2 Republicans Just Abandoned DeVos, But That’s Not Enough to Stop Her

Two GOP senators say they’ll vote “no” on the billionaire megadonor.

Yuri Gripas/Reuters via Zuma


Update 2/1/17, 5:07 p.m.: Sen. Dean Heller (R-Nev.) said Wednesday that he’d vote for DeVos. As it stands, DeVos is on track to be confirmed as the next education secretary if Pence uses his vote to break the 50-50 tie.

Republican Sens. Susan Collins (Maine) and Lisa Murkowski (Alaska) told colleagues Wednesday that they will not vote for GOP billionaire megadonor Betsy DeVos for education secretary, throwing her nomination in doubt just a day after a committee voted to advance DeVos’ bid to the full Senate.

With the GOP-Democrat split in the Senate at 52-48, “no” votes from Collins and Murkowski—and a party-line vote from Democrats—would tie the count at 50, leaving Vice President Mike Pence to cast the deciding vote. With one more dissenting Republican, however, Democrats would have officially defeated a Cabinet nominee for the first time since defense secretary nominee John Tower was voted down in 1989.

“I have serious concerns about a nominee who has been so involved in one side of the equation,” said Sen. Lisa Murkowski of Alaska.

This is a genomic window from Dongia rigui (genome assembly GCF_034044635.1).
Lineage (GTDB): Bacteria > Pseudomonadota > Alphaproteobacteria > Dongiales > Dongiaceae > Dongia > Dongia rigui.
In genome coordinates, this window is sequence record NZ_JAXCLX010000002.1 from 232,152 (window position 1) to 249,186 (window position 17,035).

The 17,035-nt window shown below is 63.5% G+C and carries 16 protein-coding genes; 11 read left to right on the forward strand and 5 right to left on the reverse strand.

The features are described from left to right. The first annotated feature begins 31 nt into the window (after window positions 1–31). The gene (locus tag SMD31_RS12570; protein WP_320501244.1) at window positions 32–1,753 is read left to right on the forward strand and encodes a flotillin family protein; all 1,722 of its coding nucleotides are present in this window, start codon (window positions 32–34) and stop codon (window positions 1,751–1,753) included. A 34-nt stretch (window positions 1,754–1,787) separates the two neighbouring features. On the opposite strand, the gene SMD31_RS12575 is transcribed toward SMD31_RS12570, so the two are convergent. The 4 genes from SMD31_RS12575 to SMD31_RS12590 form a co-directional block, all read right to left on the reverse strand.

The two senators’ statements came as somewhat of a surprise given that both had voted in committee Tuesday to move DeVos’ nomination to the full Senate. But each had expressed reservations about DeVos’ support for school choice and voucher programs and her commitment to public education. “I have serious concerns about a nominee who has been so involved in one side of the equation,” Murkowski said on the Senate floor Wednesday, adding that her office had received thousands of calls from constituents concerned about DeVos.

DeVos has been the subject of criticism from teachers’ unions, Senate Democrats, and others for her defense of expanding charter schools and voucher programs, her inexperience in public education, and questions about her commitment to upholding federal civil rights laws, such as the Individuals with Disabilities Education Act. As my colleague Kristina Rizga recently pointed out in an in-depth investigation, DeVos and her family have donated millions of dollars to right-wing causes and conservative Christian groups.

DeVos’ vote before the full Senate has not yet been scheduled, though there was speculation Wednesday afternoon that the GOP would move quickly. Earlier in the day, White House press secretary Sean Spicer told reporters he had “100 percent confidence” that DeVos would be confirmed, adding, “I think that the games being played with Betsy DeVos are sad.”

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